Senior Care Professionals- Four Tips to Develop Cultural Sensitivity

Senior Care cultural sensitivity

As the world becomes increasingly ethnically blended senior care professionals are called upon to care for people from diverse cultures. This is true in hospitals, clinics, long term care, hospice and home care.  To create person centered senior care it’s important to develop multicultural sensitivity while respecting cultural differences of individuals, families and groups.

Decades ago I worked as an occupational therapist at an Iowa hospital.  One day my supervisor called a meeting about a new patient—not something that typically triggered a meeting.  But this was not a typical patient. He was the elder of a gypsy family. The hospital was making preparations to accommodate what tradition dictated in gypsy culture. The entire extended family would stay on the premises during the elder’s hospitalization.   I admire the way the hospital handled the situation. For days this family lived in campers in the parking lot in addition to several people staying in the hospital room night and day. I was fascinated by all this even though I didn’t understand it.  I’m glad the hospital set such a good example and honored the needs of this patient while demonstrating cultural sensitivity.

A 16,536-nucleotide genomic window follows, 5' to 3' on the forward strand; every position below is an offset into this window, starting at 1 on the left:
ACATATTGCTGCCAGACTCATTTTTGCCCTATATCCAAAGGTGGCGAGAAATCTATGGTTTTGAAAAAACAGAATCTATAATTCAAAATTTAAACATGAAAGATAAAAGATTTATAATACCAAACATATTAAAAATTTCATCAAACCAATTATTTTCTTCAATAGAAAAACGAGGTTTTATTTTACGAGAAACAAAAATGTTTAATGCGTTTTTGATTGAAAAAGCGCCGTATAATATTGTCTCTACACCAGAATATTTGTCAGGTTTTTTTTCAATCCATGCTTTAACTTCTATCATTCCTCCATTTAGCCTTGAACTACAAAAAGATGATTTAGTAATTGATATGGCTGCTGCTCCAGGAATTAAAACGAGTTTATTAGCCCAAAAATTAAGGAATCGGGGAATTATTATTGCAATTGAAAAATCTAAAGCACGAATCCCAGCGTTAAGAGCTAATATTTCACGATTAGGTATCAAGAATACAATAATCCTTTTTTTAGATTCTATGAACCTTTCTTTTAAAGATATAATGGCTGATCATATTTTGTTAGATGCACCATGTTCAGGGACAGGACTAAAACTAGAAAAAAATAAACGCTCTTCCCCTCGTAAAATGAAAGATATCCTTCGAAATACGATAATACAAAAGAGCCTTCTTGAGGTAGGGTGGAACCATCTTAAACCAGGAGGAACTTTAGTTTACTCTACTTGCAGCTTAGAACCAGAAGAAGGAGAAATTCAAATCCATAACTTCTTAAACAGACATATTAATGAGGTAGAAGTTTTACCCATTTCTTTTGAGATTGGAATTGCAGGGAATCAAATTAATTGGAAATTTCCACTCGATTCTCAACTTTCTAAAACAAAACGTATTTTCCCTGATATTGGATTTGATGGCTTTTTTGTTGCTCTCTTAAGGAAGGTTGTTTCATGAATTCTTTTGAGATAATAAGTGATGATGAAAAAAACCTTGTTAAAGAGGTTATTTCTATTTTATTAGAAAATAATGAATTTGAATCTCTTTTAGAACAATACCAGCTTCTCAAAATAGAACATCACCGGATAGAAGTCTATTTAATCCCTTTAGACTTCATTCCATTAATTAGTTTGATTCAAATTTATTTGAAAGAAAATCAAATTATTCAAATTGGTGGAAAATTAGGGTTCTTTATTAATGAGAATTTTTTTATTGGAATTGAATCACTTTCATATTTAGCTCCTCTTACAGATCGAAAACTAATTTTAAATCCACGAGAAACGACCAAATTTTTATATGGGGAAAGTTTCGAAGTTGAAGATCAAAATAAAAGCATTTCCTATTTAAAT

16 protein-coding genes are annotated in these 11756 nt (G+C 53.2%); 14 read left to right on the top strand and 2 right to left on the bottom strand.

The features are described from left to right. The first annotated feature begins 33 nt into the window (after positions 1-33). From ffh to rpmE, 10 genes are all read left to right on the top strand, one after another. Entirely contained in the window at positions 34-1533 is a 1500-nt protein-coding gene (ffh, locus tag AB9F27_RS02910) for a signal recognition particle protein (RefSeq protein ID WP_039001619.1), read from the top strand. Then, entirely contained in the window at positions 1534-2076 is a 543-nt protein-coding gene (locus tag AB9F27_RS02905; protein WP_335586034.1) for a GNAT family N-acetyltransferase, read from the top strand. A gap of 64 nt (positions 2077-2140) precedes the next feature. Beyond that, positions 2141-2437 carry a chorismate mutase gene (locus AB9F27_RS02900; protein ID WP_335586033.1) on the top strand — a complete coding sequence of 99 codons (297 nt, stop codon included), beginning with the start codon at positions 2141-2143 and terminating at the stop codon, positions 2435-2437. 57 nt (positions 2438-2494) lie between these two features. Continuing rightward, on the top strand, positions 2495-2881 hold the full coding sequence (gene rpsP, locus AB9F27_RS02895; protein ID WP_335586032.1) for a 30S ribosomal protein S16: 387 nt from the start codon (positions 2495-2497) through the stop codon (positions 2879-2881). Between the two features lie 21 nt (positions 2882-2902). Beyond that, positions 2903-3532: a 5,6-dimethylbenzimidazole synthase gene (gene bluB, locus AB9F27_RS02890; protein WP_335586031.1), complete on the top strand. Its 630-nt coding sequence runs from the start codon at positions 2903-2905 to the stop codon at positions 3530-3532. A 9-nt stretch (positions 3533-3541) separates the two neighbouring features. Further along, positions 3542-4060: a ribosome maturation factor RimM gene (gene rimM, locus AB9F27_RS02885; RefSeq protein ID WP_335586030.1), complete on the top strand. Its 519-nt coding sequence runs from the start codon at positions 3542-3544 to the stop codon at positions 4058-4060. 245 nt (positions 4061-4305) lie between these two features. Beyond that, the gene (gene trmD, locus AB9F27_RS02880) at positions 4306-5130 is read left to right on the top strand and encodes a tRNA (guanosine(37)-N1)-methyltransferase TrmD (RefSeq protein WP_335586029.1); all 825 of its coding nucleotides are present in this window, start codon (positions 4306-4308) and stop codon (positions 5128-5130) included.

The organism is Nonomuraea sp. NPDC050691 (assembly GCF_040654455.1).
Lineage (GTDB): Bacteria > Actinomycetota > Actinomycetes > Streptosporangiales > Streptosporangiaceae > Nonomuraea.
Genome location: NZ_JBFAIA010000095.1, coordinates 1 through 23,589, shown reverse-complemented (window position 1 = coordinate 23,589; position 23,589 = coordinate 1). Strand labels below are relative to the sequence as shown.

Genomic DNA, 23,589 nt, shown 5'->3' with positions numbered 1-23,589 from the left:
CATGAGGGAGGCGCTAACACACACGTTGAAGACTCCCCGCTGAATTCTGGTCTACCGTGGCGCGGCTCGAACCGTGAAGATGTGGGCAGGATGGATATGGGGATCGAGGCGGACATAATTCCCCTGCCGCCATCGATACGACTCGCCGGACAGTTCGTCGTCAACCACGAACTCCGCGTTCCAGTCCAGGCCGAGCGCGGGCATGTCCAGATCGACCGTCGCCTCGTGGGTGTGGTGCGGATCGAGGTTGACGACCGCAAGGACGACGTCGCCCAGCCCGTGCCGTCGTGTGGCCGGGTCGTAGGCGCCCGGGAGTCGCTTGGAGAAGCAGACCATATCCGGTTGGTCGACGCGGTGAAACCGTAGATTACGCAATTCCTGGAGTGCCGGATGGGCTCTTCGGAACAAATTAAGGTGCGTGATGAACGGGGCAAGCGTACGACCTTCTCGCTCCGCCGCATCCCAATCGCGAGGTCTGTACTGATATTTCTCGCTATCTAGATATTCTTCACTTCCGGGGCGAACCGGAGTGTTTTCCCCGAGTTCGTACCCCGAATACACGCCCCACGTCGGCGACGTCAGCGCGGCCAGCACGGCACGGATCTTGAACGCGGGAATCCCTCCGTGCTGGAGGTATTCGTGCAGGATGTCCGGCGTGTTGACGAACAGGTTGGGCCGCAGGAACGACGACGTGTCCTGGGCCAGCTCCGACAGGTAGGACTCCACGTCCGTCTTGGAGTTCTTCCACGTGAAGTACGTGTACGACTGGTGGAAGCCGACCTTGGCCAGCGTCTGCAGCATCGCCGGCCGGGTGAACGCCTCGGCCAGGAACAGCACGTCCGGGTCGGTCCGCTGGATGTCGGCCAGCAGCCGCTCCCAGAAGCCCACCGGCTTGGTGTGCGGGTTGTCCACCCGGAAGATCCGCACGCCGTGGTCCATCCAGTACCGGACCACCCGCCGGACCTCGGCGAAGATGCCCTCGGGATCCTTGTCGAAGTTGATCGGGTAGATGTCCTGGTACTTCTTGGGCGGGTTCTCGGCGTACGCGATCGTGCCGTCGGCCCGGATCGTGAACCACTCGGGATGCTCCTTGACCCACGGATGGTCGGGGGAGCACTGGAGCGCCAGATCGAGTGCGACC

Cultural competence is the ability to relate to and provide services for people from cultures and traditions other than one’s own.  Lots of things make up a person’s culture and world view.  Ethnicity, family heritage, spiritual tradition, beliefs about illness and well being, views of death and dying, food beliefs, family structure, language and non-verbal communication are a few such influences.

Four Tips to Develop Cultural Sensitivity

  1. Experts in the field of transcultural nursing as well as professional chaplains suggest we first identify your personal cultural identity. Recognize your social roles, spiritual self-knowledge, cultural heritage, personal habits and attitudes. Your own influences determine how you think and behave socially and in the workplace.